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Re: N3 contexts vs RDF reification

From: pat hayes <phayes@ai.uwf.edu>
Date: Tue, 1 May 2001 19:09:27 -0500
Message-Id: <v04210109b714c91c5f68@[205.160.76.204]>
To: "Seth Russell" <seth@robustai.net>
Cc: www-rdf-interest@w3.org
>Well, sorry,  I'm still not getting this.  Could I impose on you again to
>refer to a new mentograph:
>
>[1] http://robustai.net/mentography/TransitiveProperties.gif
>
>See  you say ...
>
>    "What you are talking about is meta-language statements
>    (statements about other statements),
>    not higher-order statements."
>
>Yet I have been able to transform the two examples of  "higher-order
>statements" that you gave below into RDF statements merely about other
>statements - which I take to mean that statements can be objects of other
>statements.

Have you? "Transform" in what sense? How do you know it preserves 
meanings?  I don't know what the semantics of your diagrams is, so I 
don't know how to evaluate what it is that they are supposed to say. 
What is the meaning of "method", for example? Where does your 
notation distinguish quantifiers over objects from quantifiers over 
relations? Or show the scope of a quantifier? (BTW, even being 
charitable, I think the first diagram has several bad problems. You 
only have one quantifier, and you put it below the scope of the 
implication, and you seem to have the antecedent and consequent of 
the implication conjoined together. )

Just drawing a pointer from one node to another doesn't say anything 
by itself. You have to specify the meaning of the pointer. For 
example, I notice that you have nodes labelled 'implies' (a logical 
connective) and also labelled with variable names and also with what 
look like relation names. All these are different syntactic 
categories in logic, and play different roles in giving meanings, so 
I don't think that your diagrams can possibly mean what they would 
need to mean in order to say what they seem to want to say.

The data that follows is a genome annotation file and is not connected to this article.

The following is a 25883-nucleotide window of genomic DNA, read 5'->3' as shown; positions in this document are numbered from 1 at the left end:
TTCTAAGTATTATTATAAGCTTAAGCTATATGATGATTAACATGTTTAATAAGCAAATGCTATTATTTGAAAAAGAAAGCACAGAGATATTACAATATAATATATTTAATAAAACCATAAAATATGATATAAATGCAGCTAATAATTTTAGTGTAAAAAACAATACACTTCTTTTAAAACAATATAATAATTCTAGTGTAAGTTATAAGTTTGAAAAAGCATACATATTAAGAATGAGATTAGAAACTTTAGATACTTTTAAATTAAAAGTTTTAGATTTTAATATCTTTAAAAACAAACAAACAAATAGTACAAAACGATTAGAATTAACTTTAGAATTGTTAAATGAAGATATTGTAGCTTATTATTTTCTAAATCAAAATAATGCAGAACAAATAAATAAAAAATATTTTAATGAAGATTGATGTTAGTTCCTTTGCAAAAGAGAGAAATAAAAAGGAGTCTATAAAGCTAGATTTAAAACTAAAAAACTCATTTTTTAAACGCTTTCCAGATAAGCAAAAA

>So I am at a loss to make the distinction you require.

Well, the distinction is what it is, independent of any diagrams 
anyone might draw. There is clearly a distinction between relations 
and sentences, for example.

>A couple of notes on my diagram.
>
>* I use a short-hand notation for RDF reification - explained at
>[2] http://robustai.net/mentography/reification.gif

I have to admit that I am still not exactly sure what reification 
means in the RDF context. If it means the same there as elsewhere, 
then any use of propositional connectives (like and , or , not , 
implies) together with reification is almost certainly not going to 
make sense. For example, the meaning of '(not P)' is not the same as 
the meaning of 'not' applied to the sentence 'P' (it is applied to 
the *meaning* of the sentence 'P', not to the sentence itself.) RDF 
usage of reification seems mix up the idea of a subexpression with 
the idea of a metalangauge reference.

>* I had to change your example slightly away from unary relations so as to
>correspond with the RDF way of doing things.  But I was able to duplicate
>the problem to which you referred and then resolve it with a arc labeled
>"not" between the variable class and the designated class.

On what basis do you claim that inserting an arc (with ANY label) is 
a resolution of the problem? To show that you will need to provide a 
semantics for your arc notation and show that the meaning of the 
larger graph is the intended meaning.

>So, what am I missing ??

Im not sure, but I think the answer is, a grasp of what semantics is about.

Pat Hayes

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Received on Tuesday, 1 May 2001 20:09:41 GMT

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